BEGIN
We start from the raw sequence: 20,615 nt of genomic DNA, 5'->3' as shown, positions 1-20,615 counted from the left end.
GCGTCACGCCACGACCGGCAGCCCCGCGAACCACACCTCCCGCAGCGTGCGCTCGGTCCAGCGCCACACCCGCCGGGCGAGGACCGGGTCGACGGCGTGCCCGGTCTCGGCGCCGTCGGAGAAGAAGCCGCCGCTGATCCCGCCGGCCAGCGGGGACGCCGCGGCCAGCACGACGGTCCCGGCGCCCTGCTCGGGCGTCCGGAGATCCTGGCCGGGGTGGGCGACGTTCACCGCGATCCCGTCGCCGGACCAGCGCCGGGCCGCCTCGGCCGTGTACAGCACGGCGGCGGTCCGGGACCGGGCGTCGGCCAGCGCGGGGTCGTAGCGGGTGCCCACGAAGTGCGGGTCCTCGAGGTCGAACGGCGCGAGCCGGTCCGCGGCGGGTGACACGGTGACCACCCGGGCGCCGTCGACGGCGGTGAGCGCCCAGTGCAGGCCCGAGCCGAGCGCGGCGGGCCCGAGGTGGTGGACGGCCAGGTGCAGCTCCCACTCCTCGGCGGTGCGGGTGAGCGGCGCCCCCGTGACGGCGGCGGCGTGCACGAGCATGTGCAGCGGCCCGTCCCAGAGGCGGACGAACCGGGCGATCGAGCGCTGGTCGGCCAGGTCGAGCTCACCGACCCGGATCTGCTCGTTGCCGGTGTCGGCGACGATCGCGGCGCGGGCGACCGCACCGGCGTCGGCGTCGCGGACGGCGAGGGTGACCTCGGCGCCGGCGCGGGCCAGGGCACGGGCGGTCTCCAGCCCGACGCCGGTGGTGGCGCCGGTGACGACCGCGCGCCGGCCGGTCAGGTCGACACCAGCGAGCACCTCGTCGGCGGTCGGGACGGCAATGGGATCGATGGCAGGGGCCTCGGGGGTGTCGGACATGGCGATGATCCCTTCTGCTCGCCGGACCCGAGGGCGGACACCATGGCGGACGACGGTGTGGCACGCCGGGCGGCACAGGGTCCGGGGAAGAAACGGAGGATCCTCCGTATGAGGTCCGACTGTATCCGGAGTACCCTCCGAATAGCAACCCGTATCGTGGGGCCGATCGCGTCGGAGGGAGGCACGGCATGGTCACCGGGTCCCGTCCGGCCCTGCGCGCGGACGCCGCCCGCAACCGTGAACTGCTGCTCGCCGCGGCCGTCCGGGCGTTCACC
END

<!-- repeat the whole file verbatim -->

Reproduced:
We start from the raw sequence: 20,615 nt of genomic DNA, 5'->3' as shown, positions 1-20,615 counted from the left end.
GCGTCACGCCACGACCGGCAGCCCCGCGAACCACACCTCCCGCAGCGTGCGCTCGGTCCAGCGCCACACCCGCCGGGCGAGGACCGGGTCGACGGCGTGCCCGGTCTCGGCGCCGTCGGAGAAGAAGCCGCCGCTGATCCCGCCGGCCAGCGGGGACGCCGCGGCCAGCACGACGGTCCCGGCGCCCTGCTCGGGCGTCCGGAGATCCTGGCCGGGGTGGGCGACGTTCACCGCGATCCCGTCGCCGGACCAGCGCCGGGCCGCCTCGGCCGTGTACAGCACGGCGGCGGTCCGGGACCGGGCGTCGGCCAGCGCGGGGTCGTAGCGGGTGCCCACGAAGTGCGGGTCCTCGAGGTCGAACGGCGCGAGCCGGTCCGCGGCGGGTGACACGGTGACCACCCGGGCGCCGTCGACGGCGGTGAGCGCCCAGTGCAGGCCCGAGCCGAGCGCGGCGGGCCCGAGGTGGTGGACGGCCAGGTGCAGCTCCCACTCCTCGGCGGTGCGGGTGAGCGGCGCCCCCGTGACGGCGGCGGCGTGCACGAGCATGTGCAGCGGCCCGTCCCAGAGGCGGACGAACCGGGCGATCGAGCGCTGGTCGGCCAGGTCGAGCTCACCGACCCGGATCTGCTCGTTGCCGGTGTCGGCGACGATCGCGGCGCGGGCGACCGCACCGGCGTCGGCGTCGCGGACGGCGAGGGTGACCTCGGCGCCGGCGCGGGCCAGGGCACGGGCGGTCTCCAGCCCGACGCCGGTGGTGGCGCCGGTGACGACCGCGCGCCGGCCGGTCAGGTCGACACCAGCGAGCACCTCGTCGGCGGTCGGGACGGCAATGGGATCGATGGCAGGGGCCTCGGGGGTGTCGGACATGGCGATGATCCCTTCTGCTCGCCGGACCCGAGGGCGGACACCATGGCGGACGACGGTGTGGCACGCCGGGCGGCACAGGGTCCGGGGAAGAAACGGAGGATCCTCCGTATGAGGTCCGACTGTATCCGGAGTACCCTCCGAATAGCAACCCGTATCGTGGGGCCGATCGCGTCGGAGGGAGGCACGGCATGGTCACCGGGTCCCGTCCGGCCCTGCGCGCGGACGCCGCCCGCAACCGTGAACTGCTGCTCGCCGCGGCCGTCCGGGCGTTCACC